:roll: This thread has become just so much sour grapes.
It's really simple...Kleins are popular because they are Kleins.
Nothing else is a Klein.
Nobody smoothed aluminum frames and painted them to glass like Klein.
Nobody payed attention to details like Klein.
Noboy else made as many reaching advancements, for the day, available in frames comparable to Klein.
Many slick features, like internal cable routing, chain suck plates, square to round chainstay swagging, sloped top tubes, quick angles, light weight, etc, are pretty standard fare today, but they were the cat's tits in 1992. Sure the zip-grip seat collars, MC headsets, and press-fit bottom brackets were a pain, but Klein never hid from trying something new. Even those dubious 'advancements' had strengths on paper. A seat tube that provided for tool-less adjustment without the weight or complication of a quick release? Oversized sealed bearings in the bottom bracket? In the head tube? Seems like forward thinking to me. Brand lethargy didn't doom Klein...Only after Klein got rolled into Trek did they die off. Same as Bontrager. (Fisher and Lemond were companies in name only, so they don't get tears from me the way Klein and Bontrager do.
Carsten once posted a picture of a maroon Rascal for sale. Months later, I asked him if it was still available, and he confirmed that it was. I asked him how much and he replied, make an offer. I made him a buyer friendly offer (translation, I low-balled him) and never heard about the frame again. Why? Because he knows what he has. Knows it has enduring value. Knows that there are no real valid questions to that value. And knows not to be suckered by a cheap offer. Kleins are the real deal. Chehalis, pre-Trek Kleins are still respected today for being exactly what they are, handmade, handpainted pinnacles (no pun intended) of engineering packed with technology that back in the day, pushed the envelope hard. Technology not for technology's sake, but for the genuine purpose of creating a better bike, advancement after advancement. Very few companies did as much to create products as distinctive as Klein. Quite frankly, and I've owned a multitude of aluminum frames over the years...Aliens, Stumpjumpers, Cannondale Beasts, Zaskars...in my estimation, nobody did aluminum frames better. And as long as you stayed out of the proprietary headset frames, they were pretty reasonably priced to boot! (Rascal!)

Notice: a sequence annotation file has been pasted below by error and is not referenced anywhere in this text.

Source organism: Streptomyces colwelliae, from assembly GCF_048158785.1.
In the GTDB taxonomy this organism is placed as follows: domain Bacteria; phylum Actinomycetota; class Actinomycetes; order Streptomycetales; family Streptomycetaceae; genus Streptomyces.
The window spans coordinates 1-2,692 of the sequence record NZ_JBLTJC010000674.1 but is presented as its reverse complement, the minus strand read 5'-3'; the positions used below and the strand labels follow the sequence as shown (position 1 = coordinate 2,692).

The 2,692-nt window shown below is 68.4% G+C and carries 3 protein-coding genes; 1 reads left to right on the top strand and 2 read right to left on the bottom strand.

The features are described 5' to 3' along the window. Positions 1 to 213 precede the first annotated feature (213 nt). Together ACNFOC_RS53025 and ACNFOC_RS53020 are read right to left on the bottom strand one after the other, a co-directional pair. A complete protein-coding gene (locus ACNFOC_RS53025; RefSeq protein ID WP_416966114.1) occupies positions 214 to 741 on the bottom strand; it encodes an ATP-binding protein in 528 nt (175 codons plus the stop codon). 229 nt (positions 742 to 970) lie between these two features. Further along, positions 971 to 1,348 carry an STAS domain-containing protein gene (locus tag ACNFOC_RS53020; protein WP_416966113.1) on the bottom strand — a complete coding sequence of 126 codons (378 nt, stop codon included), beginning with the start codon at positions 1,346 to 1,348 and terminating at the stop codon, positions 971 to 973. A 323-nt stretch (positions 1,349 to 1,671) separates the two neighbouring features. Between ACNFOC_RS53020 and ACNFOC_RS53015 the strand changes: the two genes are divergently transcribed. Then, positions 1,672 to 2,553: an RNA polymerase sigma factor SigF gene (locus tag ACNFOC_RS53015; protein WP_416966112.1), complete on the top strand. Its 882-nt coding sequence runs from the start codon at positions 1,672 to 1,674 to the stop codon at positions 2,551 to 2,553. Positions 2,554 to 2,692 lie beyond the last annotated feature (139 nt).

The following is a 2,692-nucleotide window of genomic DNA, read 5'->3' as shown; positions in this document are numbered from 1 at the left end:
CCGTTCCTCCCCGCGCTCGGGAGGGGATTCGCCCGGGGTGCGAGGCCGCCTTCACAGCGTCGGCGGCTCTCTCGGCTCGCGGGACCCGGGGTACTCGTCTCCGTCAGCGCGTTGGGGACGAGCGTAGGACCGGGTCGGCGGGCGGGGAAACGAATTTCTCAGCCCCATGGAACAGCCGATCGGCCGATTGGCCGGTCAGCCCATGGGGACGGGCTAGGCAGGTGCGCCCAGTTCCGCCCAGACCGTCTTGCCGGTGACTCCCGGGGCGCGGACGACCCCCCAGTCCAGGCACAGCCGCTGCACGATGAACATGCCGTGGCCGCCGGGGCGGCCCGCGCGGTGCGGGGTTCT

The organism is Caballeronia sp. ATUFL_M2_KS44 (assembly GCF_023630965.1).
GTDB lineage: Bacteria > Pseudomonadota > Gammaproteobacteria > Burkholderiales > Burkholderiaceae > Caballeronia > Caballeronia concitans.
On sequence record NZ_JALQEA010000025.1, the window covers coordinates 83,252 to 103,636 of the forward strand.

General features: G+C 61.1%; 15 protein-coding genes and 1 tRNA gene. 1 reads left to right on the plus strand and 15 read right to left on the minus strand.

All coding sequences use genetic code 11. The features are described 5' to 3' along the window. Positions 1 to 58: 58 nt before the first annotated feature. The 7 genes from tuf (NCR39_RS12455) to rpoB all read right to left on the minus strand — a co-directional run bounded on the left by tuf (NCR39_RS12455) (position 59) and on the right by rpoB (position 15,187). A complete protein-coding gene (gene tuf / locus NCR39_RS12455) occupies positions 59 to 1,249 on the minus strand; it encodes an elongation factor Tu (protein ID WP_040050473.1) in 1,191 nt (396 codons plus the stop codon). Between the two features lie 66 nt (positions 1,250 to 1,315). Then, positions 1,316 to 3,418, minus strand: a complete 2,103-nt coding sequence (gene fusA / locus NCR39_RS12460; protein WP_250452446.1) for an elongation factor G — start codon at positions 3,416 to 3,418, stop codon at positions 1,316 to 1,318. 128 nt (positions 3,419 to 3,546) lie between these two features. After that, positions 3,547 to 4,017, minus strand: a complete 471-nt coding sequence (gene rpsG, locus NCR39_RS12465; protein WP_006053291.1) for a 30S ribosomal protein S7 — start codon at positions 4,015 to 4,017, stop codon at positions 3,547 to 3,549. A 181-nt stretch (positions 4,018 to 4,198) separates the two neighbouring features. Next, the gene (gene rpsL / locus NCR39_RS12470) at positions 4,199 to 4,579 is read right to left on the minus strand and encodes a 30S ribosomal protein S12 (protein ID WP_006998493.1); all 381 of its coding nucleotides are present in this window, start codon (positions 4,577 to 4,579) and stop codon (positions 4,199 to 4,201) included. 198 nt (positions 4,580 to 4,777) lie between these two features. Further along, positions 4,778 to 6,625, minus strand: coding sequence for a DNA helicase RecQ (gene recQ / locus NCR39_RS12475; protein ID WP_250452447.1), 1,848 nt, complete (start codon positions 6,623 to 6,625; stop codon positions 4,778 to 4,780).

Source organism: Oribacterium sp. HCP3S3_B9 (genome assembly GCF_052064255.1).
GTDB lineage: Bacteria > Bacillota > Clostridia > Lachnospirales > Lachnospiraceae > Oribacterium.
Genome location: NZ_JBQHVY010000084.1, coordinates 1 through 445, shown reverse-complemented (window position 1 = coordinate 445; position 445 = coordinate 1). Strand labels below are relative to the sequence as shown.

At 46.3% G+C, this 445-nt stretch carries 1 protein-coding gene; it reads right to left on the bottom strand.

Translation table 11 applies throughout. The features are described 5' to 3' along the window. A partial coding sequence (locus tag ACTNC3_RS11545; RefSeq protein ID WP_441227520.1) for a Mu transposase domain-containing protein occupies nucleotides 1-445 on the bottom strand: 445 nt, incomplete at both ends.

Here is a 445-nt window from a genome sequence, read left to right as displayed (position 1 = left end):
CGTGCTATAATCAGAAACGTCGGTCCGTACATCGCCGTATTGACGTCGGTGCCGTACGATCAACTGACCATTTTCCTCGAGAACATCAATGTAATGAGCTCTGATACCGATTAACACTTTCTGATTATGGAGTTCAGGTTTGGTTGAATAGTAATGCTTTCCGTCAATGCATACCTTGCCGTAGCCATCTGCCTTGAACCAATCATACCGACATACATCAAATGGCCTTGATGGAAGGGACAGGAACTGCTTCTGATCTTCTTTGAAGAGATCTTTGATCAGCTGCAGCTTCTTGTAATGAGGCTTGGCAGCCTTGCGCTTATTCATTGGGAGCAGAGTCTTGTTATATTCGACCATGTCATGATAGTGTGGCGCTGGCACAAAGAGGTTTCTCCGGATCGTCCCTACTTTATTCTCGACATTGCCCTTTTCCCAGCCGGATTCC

The reason why Klein gets crapped on today is simple, and two fold...first, they are pretty. They are glamorous. Nobody likes glamorous mountain bikes, at least, nobody takes the idea seriously....unless they owned one or aspired to. Mountain bikes shouldn't twinkle like a disco stage AND ride like the wind too, should they? People hated then and hate today, on the paint. SURELY, a bike that looks THAT blingy just can't be legit, right?
Secondly, and this it the big sticking point to me...Kleins are considered toys of the rich. Props to the midlife crisis sufferers like Jerry Seinfeld, who would just buy the things to hang them on the wall. Sad but true, yet this isn't Klein's fault, any more than its Porsche's fault that they are the automotive equivalent. How many Porsches get used on track days? Does that make a Porsche less of a sports car? Is that really Porsche's fault? Am I concerned that if I show up at the trail head on my Rascal that others will think I'm a rich old poser fart? Uh...NO! In fact, I'm glad that many Kleins were purchased by rich old fart posers back in the day, it means that there are clean examples of the brand available to us now, probably in percentages of total manufactured numbers far higher than other high-zoot brands from back in the day. Is that really bad? Is Shamus supposed to be SAD that Adroits are hanging on walls in retired executive garages, just waiting for the auction block?
On the durability front...let's be real here. Kleins are not brittle. 15-20 years later, we are talking about cracked seat tubes and some other niggles...YEARS! I know that Zaskars have broken too, but I'm not labeling them as brittle (although admittedly, the 1st gen Zaskar is a burlier frame than anything Klein ever made). If you broke a Klein using it for cross country work, you'd have probably broken a Beast too, or an American, or a Yeti, or (certainly) a Manitou. Finish work? I've never seen 'fragile' Chehalis paint. You can whack my Rascal with a hammer and it wouldn't chip. Why do you think starTrek has to do all that scraping?
Don't blame Klein for being Klein. Embrace Klein for being Klein. In the immortal words of Porsche..."There is no substitute"